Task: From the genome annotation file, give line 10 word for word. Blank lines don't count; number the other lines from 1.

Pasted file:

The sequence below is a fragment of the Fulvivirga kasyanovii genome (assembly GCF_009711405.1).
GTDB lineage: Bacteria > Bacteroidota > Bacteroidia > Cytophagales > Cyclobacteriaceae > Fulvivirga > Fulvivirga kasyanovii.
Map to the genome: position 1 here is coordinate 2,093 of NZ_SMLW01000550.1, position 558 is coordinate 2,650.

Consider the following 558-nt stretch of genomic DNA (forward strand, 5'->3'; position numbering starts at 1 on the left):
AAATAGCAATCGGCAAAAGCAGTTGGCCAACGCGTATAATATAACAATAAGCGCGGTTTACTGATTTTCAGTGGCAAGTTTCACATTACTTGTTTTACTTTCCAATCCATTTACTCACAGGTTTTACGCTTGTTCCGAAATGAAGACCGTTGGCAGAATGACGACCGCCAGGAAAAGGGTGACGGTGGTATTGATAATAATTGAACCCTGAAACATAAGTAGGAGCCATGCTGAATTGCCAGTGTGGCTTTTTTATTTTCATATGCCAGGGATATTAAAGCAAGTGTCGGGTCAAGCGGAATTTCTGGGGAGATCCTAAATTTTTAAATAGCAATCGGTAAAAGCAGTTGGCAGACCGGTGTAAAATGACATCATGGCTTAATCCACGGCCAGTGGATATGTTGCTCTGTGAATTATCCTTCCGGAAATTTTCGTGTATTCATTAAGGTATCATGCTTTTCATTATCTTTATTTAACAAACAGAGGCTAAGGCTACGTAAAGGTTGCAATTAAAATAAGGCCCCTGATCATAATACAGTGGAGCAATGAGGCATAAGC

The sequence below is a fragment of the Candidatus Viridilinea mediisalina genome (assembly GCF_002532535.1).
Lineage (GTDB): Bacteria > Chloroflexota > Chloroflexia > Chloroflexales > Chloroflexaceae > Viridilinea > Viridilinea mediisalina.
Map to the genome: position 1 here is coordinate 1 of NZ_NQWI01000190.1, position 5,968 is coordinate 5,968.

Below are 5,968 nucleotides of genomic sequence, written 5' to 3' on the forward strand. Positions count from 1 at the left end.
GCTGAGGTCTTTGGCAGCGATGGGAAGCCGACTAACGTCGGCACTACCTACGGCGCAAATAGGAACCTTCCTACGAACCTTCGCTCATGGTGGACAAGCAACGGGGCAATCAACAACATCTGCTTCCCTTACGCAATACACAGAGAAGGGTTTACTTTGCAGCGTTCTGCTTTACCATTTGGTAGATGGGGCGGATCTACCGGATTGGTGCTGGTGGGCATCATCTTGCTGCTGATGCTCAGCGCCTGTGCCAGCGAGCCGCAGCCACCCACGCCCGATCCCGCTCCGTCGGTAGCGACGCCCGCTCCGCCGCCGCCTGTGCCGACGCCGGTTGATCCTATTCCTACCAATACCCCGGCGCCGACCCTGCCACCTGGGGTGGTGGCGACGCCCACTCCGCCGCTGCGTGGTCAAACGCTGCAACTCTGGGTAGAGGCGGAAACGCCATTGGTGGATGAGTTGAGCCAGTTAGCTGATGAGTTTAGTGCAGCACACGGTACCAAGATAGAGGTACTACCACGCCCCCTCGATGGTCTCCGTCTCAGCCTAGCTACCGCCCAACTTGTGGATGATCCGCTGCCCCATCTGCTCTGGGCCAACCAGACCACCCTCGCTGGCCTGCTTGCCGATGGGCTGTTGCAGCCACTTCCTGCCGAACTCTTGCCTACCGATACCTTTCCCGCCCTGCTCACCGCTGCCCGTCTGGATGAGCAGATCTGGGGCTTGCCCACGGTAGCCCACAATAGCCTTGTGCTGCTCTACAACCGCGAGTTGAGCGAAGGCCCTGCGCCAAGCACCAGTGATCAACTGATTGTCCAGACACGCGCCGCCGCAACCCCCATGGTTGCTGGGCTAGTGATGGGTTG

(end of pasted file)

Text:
GCTGAGGTCTTTGGCAGCGATGGGAAGCCGACTAACGTCGGCACTACCTACGGCGCAAATAGGAACCTTCCTACGAACCTTCGCTCATGGTGGACAAGCAACGGGGCAATCAACAACATCTGCTTCCCTTACGCAATACACAGAGAAGGGTTTACTTTGCAGCGTTCTGCTTTACCATTTGGTAGATGGGGCGGATCTACCGGATTGGTGCTGGTGGGCATCATCTTGCTGCTGATGCTCAGCGCCTGTGCCAGCGAGCCGCAGCCACCCACGCCCGATCCCGCTCCGTCGGTAGCGACGCCCGCTCCGCCGCCGCCTGTGCCGACGCCGGTTGATCCTATTCCTACCAATACCCCGGCGCCGACCCTGCCACCTGGGGTGGTGGCGACGCCCACTCCGCCGCTGCGTGGTCAAACGCTGCAACTCTGGGTAGAGGCGGAAACGCCATTGGTGGATGAGTTGAGCCAGTTAGCTGATGAGTTTAGTGCAGCACACGGTACCAAGATAGAGGTACTACCACGCCCCCTCGATGGTCTCCGTCTCAGCCTAGCTACCGCCCAACTTGTGGATGATCCGCTGCCCCATCTGCTCTGGGCCAACCAGACCACCCTCGCTGGCCTGCTTGCCGATGGGCTGTTGCAGCCACTTCCTGCCGAACTCTTGCCTACCGATACCTTTCCCGCCCTGCTCACCGCTGCCCGTCTGGATGAGCAGATCTGGGGCTTGCCCACGGTAGCCCACAATAGCCTTGTGCTGCTCTACAACCGCGAGTTGAGCGAAGGCCCTGCGCCAAGCACCAGTGATCAACTGATTGTCCAGACACGCGCCGCCGCAACCCCCATGGTTGCTGGGCTAGTGATGGGTTG